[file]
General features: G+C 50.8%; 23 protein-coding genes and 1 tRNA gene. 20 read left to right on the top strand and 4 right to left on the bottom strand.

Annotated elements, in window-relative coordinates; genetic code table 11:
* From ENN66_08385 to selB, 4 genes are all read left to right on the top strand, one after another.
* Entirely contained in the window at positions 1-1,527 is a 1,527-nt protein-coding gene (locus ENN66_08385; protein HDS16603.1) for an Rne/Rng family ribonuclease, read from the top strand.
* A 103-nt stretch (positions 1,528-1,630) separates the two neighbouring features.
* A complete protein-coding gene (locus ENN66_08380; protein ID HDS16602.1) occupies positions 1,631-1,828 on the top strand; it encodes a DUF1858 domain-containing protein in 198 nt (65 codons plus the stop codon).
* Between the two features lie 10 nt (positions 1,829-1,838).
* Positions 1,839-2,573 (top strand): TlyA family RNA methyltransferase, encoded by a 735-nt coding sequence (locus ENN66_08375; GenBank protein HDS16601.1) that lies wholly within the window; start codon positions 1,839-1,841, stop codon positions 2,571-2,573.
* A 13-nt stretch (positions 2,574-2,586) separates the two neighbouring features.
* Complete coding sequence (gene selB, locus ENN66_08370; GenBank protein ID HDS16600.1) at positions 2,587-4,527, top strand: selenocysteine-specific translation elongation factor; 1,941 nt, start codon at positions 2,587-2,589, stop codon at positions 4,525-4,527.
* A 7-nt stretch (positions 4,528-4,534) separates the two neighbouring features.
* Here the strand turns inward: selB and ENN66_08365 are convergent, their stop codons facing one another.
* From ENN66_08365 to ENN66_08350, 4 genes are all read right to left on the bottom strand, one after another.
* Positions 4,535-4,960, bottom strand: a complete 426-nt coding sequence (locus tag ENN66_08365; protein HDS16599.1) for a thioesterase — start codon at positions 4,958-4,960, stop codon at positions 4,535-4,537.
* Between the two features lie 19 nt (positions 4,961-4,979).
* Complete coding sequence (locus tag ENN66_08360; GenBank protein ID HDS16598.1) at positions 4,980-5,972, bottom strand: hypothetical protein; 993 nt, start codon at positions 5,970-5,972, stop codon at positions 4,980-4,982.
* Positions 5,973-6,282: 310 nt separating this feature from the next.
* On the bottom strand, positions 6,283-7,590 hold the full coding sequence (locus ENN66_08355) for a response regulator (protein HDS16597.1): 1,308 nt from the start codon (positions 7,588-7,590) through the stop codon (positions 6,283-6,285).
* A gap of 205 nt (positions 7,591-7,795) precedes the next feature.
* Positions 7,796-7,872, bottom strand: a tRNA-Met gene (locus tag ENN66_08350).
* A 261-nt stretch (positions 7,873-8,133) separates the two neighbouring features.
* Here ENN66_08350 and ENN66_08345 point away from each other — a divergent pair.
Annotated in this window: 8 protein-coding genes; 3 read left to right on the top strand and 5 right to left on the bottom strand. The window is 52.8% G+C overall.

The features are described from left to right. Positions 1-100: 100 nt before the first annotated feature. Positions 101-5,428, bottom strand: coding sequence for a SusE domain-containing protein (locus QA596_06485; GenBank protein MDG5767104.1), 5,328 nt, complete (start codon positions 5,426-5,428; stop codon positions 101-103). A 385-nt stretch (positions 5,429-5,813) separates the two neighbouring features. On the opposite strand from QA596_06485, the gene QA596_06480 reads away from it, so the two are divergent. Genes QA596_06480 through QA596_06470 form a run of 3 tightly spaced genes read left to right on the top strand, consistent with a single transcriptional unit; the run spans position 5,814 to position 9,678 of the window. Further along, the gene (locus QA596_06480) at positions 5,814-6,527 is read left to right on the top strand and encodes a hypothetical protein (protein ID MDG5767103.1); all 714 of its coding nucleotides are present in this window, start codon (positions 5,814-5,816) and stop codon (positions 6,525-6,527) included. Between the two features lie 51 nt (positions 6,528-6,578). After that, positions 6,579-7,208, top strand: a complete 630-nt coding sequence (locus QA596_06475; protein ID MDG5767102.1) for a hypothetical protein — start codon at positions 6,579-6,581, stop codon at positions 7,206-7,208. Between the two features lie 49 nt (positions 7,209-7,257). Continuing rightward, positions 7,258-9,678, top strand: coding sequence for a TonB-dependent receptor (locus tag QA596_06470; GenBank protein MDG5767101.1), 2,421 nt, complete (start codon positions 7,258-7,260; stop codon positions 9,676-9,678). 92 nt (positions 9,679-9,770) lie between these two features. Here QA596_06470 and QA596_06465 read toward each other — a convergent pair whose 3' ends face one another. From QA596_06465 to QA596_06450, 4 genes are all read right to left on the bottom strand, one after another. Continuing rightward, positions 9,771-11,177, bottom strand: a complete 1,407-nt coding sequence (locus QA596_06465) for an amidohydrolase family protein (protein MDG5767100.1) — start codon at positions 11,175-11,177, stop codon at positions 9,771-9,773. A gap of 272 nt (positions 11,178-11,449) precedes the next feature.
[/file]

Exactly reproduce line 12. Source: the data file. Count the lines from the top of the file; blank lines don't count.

* Here the strand turns inward: selB and ENN66_08365 are convergent, their stop codons facing one another.